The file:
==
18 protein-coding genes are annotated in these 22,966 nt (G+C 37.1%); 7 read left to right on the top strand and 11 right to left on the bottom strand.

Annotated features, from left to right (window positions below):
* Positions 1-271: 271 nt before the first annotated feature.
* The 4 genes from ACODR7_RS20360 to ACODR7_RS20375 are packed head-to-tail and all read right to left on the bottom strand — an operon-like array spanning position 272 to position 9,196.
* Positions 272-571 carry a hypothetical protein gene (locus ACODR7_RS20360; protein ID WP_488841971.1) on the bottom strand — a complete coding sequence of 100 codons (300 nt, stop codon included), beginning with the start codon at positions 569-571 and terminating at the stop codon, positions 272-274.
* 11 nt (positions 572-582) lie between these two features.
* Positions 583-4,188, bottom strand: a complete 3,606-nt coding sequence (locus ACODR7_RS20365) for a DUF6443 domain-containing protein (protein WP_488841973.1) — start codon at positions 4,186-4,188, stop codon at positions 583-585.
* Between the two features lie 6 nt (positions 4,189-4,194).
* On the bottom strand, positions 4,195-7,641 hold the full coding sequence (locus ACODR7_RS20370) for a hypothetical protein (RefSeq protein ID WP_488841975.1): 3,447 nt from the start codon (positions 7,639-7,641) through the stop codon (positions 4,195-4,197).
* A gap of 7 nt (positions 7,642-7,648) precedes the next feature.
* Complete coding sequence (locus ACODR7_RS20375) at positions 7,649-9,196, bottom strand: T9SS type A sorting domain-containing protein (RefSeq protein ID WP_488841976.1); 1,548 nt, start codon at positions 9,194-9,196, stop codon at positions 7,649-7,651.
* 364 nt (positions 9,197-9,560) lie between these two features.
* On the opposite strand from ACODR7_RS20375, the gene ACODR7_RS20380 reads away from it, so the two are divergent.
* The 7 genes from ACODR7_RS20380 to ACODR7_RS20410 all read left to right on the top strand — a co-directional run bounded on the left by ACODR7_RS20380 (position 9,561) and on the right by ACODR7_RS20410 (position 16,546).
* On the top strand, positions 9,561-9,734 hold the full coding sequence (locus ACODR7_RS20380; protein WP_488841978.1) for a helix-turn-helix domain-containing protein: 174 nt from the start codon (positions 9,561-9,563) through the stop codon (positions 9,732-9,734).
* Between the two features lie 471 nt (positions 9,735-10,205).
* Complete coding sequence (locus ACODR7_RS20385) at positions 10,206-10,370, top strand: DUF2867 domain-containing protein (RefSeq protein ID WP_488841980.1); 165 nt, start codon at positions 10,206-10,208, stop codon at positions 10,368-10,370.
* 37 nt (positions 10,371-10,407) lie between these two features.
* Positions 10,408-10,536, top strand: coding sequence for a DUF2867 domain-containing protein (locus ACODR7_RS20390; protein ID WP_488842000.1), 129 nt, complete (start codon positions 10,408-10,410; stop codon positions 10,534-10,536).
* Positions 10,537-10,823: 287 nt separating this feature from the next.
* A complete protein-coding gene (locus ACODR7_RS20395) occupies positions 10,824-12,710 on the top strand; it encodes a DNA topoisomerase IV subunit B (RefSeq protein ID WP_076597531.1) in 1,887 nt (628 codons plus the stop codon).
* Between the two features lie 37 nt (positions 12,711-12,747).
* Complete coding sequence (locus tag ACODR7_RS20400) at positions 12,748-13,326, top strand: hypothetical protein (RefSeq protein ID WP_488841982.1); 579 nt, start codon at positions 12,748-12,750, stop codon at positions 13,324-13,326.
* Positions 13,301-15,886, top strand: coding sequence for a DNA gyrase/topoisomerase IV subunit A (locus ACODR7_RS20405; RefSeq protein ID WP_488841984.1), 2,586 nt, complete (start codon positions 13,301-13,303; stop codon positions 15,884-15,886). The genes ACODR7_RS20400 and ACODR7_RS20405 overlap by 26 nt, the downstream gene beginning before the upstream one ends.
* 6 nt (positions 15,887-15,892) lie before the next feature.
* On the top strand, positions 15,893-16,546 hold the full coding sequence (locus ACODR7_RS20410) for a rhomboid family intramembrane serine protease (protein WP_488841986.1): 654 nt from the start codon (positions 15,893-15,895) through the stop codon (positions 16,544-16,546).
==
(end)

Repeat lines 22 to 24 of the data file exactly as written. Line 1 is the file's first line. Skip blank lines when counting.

* Between the two features lie 37 nt (positions 12,711-12,747).
* Complete coding sequence (locus tag ACODR7_RS20400) at positions 12,748-13,326, top strand: hypothetical protein (RefSeq protein ID WP_488841982.1); 579 nt, start codon at positions 12,748-12,750, stop codon at positions 13,324-13,326.
* Positions 13,301-15,886, top strand: coding sequence for a DNA gyrase/topoisomerase IV subunit A (locus ACODR7_RS20405; RefSeq protein ID WP_488841984.1), 2,586 nt, complete (start codon positions 13,301-13,303; stop codon positions 15,884-15,886). The genes ACODR7_RS20400 and ACODR7_RS20405 overlap by 26 nt, the downstream gene beginning before the upstream one ends.